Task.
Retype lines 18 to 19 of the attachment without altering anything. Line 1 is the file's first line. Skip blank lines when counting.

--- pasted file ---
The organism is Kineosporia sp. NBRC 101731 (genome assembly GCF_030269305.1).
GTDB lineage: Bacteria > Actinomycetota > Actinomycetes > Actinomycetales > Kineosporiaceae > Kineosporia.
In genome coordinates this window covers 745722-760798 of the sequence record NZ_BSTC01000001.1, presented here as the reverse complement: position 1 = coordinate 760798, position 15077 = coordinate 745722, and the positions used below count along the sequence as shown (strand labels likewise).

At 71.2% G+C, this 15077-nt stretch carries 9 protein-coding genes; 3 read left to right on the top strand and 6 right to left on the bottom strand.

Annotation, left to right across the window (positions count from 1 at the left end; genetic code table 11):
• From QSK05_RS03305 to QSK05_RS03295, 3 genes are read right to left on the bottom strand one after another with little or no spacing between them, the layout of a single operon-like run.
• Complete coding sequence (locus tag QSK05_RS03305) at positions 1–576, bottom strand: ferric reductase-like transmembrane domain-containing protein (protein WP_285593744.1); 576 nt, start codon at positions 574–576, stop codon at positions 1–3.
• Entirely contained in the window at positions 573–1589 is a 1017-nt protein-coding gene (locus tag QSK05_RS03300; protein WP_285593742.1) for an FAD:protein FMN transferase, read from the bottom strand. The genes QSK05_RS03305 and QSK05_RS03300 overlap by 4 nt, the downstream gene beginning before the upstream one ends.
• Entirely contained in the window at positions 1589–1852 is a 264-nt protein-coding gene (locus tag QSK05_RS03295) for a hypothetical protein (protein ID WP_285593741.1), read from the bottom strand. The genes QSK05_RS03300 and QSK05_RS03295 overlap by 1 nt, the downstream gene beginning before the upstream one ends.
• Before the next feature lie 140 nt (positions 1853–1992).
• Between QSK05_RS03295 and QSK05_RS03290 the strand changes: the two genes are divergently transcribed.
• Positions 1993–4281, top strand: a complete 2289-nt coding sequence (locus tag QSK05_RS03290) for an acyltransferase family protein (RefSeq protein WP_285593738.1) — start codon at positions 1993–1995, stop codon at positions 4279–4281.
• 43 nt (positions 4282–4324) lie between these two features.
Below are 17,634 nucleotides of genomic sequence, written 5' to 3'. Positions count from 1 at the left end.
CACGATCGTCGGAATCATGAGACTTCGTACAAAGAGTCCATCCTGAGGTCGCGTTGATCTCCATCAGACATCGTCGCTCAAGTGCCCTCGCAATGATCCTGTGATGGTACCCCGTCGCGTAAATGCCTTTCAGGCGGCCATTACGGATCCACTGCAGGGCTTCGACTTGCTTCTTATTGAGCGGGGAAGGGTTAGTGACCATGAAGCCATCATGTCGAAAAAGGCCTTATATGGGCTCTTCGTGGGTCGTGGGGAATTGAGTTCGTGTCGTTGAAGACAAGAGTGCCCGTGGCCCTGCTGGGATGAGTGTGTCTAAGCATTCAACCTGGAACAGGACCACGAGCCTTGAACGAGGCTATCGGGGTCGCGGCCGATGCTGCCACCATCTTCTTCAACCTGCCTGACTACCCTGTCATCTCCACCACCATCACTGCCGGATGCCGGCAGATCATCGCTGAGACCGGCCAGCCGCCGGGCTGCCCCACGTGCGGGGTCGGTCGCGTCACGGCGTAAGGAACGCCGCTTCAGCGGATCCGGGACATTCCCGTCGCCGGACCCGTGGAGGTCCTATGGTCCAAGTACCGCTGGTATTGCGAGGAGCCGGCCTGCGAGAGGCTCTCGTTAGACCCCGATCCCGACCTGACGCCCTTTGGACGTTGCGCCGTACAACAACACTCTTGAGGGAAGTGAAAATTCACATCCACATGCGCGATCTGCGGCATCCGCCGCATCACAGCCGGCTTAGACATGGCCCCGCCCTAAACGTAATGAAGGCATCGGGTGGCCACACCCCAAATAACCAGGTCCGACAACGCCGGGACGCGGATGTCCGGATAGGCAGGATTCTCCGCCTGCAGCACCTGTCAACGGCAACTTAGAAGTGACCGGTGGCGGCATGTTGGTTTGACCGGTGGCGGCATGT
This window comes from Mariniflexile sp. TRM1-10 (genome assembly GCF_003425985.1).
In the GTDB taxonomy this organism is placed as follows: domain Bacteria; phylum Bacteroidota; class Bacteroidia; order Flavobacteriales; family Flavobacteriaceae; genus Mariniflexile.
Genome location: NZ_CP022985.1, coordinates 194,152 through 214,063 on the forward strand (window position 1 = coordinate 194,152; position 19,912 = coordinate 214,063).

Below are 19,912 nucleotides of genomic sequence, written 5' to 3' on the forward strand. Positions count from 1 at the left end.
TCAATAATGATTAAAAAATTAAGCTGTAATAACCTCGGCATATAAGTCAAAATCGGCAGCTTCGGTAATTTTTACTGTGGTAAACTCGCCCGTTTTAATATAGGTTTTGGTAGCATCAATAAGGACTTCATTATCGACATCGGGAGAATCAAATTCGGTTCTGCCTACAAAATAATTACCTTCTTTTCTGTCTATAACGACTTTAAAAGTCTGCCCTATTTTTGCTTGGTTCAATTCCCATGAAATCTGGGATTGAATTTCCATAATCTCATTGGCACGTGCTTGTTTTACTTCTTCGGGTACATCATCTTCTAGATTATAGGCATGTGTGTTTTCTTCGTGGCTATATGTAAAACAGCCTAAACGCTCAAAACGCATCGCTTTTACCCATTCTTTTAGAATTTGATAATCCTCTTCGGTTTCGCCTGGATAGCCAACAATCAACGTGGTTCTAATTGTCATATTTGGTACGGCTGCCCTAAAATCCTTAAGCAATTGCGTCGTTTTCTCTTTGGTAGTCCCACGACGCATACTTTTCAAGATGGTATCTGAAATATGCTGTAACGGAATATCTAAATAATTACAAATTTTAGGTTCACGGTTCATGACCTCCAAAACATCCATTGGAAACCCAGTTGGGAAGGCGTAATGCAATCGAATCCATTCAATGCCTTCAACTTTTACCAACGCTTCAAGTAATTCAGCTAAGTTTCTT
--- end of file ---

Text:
Genome location: NZ_CP022985.1, coordinates 194,152 through 214,063 on the forward strand (window position 1 = coordinate 194,152; position 19,912 = coordinate 214,063).

Below are 19,912 nucleotides of genomic sequence, written 5' to 3' on the forward strand. Positions count from 1 at the left end.